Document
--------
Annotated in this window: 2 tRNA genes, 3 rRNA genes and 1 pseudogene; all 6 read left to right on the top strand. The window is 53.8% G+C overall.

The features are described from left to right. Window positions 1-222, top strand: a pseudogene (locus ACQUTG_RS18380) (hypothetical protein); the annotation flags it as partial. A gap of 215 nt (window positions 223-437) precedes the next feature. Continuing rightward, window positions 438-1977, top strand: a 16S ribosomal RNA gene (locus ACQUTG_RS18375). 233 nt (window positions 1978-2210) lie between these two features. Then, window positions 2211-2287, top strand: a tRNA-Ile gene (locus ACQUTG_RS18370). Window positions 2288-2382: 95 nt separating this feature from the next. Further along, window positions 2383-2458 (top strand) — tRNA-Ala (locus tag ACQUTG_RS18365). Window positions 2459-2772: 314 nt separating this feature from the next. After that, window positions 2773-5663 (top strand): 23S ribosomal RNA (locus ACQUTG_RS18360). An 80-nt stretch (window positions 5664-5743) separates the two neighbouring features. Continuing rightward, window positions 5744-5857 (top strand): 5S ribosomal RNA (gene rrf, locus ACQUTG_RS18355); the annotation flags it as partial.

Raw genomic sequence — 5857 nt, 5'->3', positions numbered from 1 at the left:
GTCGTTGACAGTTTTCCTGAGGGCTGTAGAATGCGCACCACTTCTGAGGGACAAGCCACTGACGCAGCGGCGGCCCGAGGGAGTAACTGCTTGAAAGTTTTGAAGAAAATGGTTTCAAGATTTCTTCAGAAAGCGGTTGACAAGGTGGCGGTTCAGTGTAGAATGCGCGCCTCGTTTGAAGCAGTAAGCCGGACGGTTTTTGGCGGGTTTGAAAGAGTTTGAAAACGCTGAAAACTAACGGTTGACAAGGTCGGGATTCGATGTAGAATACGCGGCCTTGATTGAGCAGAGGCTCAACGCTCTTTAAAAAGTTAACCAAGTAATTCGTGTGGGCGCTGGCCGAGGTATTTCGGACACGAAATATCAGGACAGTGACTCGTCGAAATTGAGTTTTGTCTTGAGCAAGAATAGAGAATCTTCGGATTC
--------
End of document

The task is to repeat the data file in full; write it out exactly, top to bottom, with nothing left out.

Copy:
Annotated in this window: 2 tRNA genes, 3 rRNA genes and 1 pseudogene; all 6 read left to right on the top strand. The window is 53.8% G+C overall.

The features are described from left to right. Window positions 1-222, top strand: a pseudogene (locus ACQUTG_RS18380) (hypothetical protein); the annotation flags it as partial. A gap of 215 nt (window positions 223-437) precedes the next feature. Continuing rightward, window positions 438-1977, top strand: a 16S ribosomal RNA gene (locus ACQUTG_RS18375). 233 nt (window positions 1978-2210) lie between these two features. Then, window positions 2211-2287, top strand: a tRNA-Ile gene (locus ACQUTG_RS18370). Window positions 2288-2382: 95 nt separating this feature from the next. Further along, window positions 2383-2458 (top strand) — tRNA-Ala (locus tag ACQUTG_RS18365). Window positions 2459-2772: 314 nt separating this feature from the next. After that, window positions 2773-5663 (top strand): 23S ribosomal RNA (locus ACQUTG_RS18360). An 80-nt stretch (window positions 5664-5743) separates the two neighbouring features. Continuing rightward, window positions 5744-5857 (top strand): 5S ribosomal RNA (gene rrf, locus ACQUTG_RS18355); the annotation flags it as partial.

Raw genomic sequence — 5857 nt, 5'->3', positions numbered from 1 at the left:
GTCGTTGACAGTTTTCCTGAGGGCTGTAGAATGCGCACCACTTCTGAGGGACAAGCCACTGACGCAGCGGCGGCCCGAGGGAGTAACTGCTTGAAAGTTTTGAAGAAAATGGTTTCAAGATTTCTTCAGAAAGCGGTTGACAAGGTGGCGGTTCAGTGTAGAATGCGCGCCTCGTTTGAAGCAGTAAGCCGGACGGTTTTTGGCGGGTTTGAAAGAGTTTGAAAACGCTGAAAACTAACGGTTGACAAGGTCGGGATTCGATGTAGAATACGCGGCCTTGATTGAGCAGAGGCTCAACGCTCTTTAAAAAGTTAACCAAGTAATTCGTGTGGGCGCTGGCCGAGGTATTTCGGACACGAAATATCAGGACAGTGACTCGTCGAAATTGAGTTTTGTCTTGAGCAAGAATAGAGAATCTTCGGATTC